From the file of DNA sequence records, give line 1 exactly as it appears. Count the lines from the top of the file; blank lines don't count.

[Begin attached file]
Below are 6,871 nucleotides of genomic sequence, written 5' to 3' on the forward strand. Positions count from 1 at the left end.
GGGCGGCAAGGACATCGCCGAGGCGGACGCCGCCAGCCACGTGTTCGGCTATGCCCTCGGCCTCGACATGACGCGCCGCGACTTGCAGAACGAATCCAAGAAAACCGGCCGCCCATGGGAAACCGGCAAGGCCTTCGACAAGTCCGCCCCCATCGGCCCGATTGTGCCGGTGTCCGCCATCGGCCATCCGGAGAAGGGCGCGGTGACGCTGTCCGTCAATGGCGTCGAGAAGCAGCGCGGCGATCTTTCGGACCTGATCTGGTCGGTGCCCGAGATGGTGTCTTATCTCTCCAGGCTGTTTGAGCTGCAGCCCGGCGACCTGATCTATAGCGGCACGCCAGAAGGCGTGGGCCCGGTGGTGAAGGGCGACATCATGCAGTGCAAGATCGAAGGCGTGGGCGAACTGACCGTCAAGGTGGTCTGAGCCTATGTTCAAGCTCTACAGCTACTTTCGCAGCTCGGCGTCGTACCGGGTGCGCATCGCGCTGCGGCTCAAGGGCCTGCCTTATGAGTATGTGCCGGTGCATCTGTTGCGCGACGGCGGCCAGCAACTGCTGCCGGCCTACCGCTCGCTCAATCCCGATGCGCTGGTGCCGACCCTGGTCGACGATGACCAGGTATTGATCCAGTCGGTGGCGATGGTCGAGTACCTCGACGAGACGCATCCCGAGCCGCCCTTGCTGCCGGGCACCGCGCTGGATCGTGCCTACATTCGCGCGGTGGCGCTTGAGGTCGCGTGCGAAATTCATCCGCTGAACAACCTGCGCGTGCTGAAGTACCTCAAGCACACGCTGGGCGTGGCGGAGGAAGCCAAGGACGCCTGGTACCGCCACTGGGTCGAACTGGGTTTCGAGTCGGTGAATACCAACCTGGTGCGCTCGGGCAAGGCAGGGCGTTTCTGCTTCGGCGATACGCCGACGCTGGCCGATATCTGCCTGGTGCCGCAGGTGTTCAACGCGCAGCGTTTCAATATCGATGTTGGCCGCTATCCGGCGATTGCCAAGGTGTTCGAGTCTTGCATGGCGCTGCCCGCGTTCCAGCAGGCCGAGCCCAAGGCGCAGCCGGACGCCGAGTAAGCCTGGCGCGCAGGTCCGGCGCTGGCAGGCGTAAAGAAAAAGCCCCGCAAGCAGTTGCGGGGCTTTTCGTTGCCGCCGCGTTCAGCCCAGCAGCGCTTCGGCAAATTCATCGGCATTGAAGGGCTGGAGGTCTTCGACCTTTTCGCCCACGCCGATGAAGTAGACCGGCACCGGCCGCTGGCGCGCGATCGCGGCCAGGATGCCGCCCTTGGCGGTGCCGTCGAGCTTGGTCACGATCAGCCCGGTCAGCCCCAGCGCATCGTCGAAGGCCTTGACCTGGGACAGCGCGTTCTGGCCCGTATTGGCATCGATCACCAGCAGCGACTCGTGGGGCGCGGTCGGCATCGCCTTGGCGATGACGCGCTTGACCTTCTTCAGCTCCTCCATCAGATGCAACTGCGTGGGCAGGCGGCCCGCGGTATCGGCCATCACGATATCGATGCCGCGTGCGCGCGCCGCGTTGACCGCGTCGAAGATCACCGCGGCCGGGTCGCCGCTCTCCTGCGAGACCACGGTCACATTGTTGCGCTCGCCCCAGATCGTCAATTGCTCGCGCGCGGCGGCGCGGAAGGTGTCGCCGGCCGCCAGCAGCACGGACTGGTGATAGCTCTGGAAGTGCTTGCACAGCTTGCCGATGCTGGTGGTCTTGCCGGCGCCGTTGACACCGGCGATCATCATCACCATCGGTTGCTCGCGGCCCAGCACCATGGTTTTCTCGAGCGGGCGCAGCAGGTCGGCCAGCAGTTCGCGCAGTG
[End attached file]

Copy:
Below are 6,871 nucleotides of genomic sequence, written 5' to 3' on the forward strand. Positions count from 1 at the left end.